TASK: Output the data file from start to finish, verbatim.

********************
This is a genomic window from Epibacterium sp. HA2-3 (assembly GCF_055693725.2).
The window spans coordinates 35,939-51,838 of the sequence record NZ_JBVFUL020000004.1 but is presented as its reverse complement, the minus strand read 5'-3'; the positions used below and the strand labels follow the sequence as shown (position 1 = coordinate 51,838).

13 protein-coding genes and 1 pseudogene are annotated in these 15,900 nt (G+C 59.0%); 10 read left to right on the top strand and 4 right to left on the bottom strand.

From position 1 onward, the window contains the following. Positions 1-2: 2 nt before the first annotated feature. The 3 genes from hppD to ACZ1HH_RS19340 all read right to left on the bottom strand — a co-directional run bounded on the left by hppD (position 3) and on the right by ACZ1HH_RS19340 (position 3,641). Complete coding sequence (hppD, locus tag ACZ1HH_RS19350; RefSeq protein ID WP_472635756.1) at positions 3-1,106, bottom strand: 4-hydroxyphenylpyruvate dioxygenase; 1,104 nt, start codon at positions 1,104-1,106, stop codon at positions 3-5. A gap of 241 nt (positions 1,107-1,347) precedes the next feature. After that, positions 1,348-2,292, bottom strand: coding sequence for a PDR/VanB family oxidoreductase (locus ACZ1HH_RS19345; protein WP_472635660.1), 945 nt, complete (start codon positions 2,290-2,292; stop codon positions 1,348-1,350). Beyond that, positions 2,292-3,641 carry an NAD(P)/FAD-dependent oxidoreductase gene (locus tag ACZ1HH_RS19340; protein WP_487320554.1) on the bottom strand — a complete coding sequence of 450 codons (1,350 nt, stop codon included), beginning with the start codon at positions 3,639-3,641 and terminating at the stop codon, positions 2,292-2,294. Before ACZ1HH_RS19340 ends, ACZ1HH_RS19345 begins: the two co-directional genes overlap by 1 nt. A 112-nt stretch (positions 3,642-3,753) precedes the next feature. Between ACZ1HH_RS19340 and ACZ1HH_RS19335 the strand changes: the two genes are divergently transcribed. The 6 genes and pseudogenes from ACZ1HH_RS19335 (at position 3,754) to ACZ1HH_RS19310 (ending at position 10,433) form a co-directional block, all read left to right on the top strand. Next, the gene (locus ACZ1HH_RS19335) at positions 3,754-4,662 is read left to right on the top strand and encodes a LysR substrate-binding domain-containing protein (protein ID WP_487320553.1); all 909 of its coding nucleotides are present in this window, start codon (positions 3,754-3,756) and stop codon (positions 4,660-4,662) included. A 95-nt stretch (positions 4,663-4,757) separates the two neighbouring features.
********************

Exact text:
This is a genomic window from Epibacterium sp. HA2-3 (assembly GCF_055693725.2).
The window spans coordinates 35,939-51,838 of the sequence record NZ_JBVFUL020000004.1 but is presented as its reverse complement, the minus strand read 5'-3'; the positions used below and the strand labels follow the sequence as shown (position 1 = coordinate 51,838).

13 protein-coding genes and 1 pseudogene are annotated in these 15,900 nt (G+C 59.0%); 10 read left to right on the top strand and 4 right to left on the bottom strand.

From position 1 onward, the window contains the following. Positions 1-2: 2 nt before the first annotated feature. The 3 genes from hppD to ACZ1HH_RS19340 all read right to left on the bottom strand — a co-directional run bounded on the left by hppD (position 3) and on the right by ACZ1HH_RS19340 (position 3,641). Complete coding sequence (hppD, locus tag ACZ1HH_RS19350; RefSeq protein ID WP_472635756.1) at positions 3-1,106, bottom strand: 4-hydroxyphenylpyruvate dioxygenase; 1,104 nt, start codon at positions 1,104-1,106, stop codon at positions 3-5. A gap of 241 nt (positions 1,107-1,347) precedes the next feature. After that, positions 1,348-2,292, bottom strand: coding sequence for a PDR/VanB family oxidoreductase (locus ACZ1HH_RS19345; protein WP_472635660.1), 945 nt, complete (start codon positions 2,290-2,292; stop codon positions 1,348-1,350). Beyond that, positions 2,292-3,641 carry an NAD(P)/FAD-dependent oxidoreductase gene (locus tag ACZ1HH_RS19340; protein WP_487320554.1) on the bottom strand — a complete coding sequence of 450 codons (1,350 nt, stop codon included), beginning with the start codon at positions 3,639-3,641 and terminating at the stop codon, positions 2,292-2,294. Before ACZ1HH_RS19340 ends, ACZ1HH_RS19345 begins: the two co-directional genes overlap by 1 nt. A 112-nt stretch (positions 3,642-3,753) precedes the next feature. Between ACZ1HH_RS19340 and ACZ1HH_RS19335 the strand changes: the two genes are divergently transcribed. The 6 genes and pseudogenes from ACZ1HH_RS19335 (at position 3,754) to ACZ1HH_RS19310 (ending at position 10,433) form a co-directional block, all read left to right on the top strand. Next, the gene (locus ACZ1HH_RS19335) at positions 3,754-4,662 is read left to right on the top strand and encodes a LysR substrate-binding domain-containing protein (protein ID WP_487320553.1); all 909 of its coding nucleotides are present in this window, start codon (positions 3,754-3,756) and stop codon (positions 4,660-4,662) included. A 95-nt stretch (positions 4,663-4,757) separates the two neighbouring features.